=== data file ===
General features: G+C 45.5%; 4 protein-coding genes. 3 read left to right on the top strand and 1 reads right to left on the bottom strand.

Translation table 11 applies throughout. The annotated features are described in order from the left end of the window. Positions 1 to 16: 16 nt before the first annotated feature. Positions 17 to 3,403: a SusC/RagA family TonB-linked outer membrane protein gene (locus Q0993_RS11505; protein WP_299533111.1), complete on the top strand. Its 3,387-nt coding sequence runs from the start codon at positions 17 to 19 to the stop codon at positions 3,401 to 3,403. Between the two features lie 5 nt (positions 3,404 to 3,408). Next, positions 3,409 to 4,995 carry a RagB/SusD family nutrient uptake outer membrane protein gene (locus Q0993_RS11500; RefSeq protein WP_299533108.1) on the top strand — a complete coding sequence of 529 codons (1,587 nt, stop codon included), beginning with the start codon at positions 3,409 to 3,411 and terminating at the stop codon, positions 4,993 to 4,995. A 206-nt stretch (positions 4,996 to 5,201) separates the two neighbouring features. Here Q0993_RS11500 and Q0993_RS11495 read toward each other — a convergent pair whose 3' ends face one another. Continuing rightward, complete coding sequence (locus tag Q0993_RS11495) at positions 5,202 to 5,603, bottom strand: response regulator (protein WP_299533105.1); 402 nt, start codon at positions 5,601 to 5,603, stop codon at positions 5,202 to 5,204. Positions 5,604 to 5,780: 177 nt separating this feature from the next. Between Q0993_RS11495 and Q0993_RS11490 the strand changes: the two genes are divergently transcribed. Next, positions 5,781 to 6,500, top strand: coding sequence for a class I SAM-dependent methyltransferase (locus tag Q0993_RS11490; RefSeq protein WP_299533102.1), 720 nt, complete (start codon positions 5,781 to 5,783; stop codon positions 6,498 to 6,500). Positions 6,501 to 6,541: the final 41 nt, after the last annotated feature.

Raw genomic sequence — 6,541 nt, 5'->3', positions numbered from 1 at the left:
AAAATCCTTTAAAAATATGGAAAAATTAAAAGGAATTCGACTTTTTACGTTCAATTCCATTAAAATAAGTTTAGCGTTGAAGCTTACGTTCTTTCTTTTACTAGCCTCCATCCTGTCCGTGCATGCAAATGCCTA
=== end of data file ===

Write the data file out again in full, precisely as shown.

General features: G+C 45.5%; 4 protein-coding genes. 3 read left to right on the top strand and 1 reads right to left on the bottom strand.

Translation table 11 applies throughout. The annotated features are described in order from the left end of the window. Positions 1 to 16: 16 nt before the first annotated feature. Positions 17 to 3,403: a SusC/RagA family TonB-linked outer membrane protein gene (locus Q0993_RS11505; protein WP_299533111.1), complete on the top strand. Its 3,387-nt coding sequence runs from the start codon at positions 17 to 19 to the stop codon at positions 3,401 to 3,403. Between the two features lie 5 nt (positions 3,404 to 3,408). Next, positions 3,409 to 4,995 carry a RagB/SusD family nutrient uptake outer membrane protein gene (locus Q0993_RS11500; RefSeq protein WP_299533108.1) on the top strand — a complete coding sequence of 529 codons (1,587 nt, stop codon included), beginning with the start codon at positions 3,409 to 3,411 and terminating at the stop codon, positions 4,993 to 4,995. A 206-nt stretch (positions 4,996 to 5,201) separates the two neighbouring features. Here Q0993_RS11500 and Q0993_RS11495 read toward each other — a convergent pair whose 3' ends face one another. Continuing rightward, complete coding sequence (locus tag Q0993_RS11495) at positions 5,202 to 5,603, bottom strand: response regulator (protein WP_299533105.1); 402 nt, start codon at positions 5,601 to 5,603, stop codon at positions 5,202 to 5,204. Positions 5,604 to 5,780: 177 nt separating this feature from the next. Between Q0993_RS11495 and Q0993_RS11490 the strand changes: the two genes are divergently transcribed. Next, positions 5,781 to 6,500, top strand: coding sequence for a class I SAM-dependent methyltransferase (locus tag Q0993_RS11490; RefSeq protein WP_299533102.1), 720 nt, complete (start codon positions 5,781 to 5,783; stop codon positions 6,498 to 6,500). Positions 6,501 to 6,541: the final 41 nt, after the last annotated feature.

Raw genomic sequence — 6,541 nt, 5'->3', positions numbered from 1 at the left:
AAAATCCTTTAAAAATATGGAAAAATTAAAAGGAATTCGACTTTTTACGTTCAATTCCATTAAAATAAGTTTAGCGTTGAAGCTTACGTTCTTTCTTTTACTAGCCTCCATCCTGTCCGTGCATGCAAATGCCTA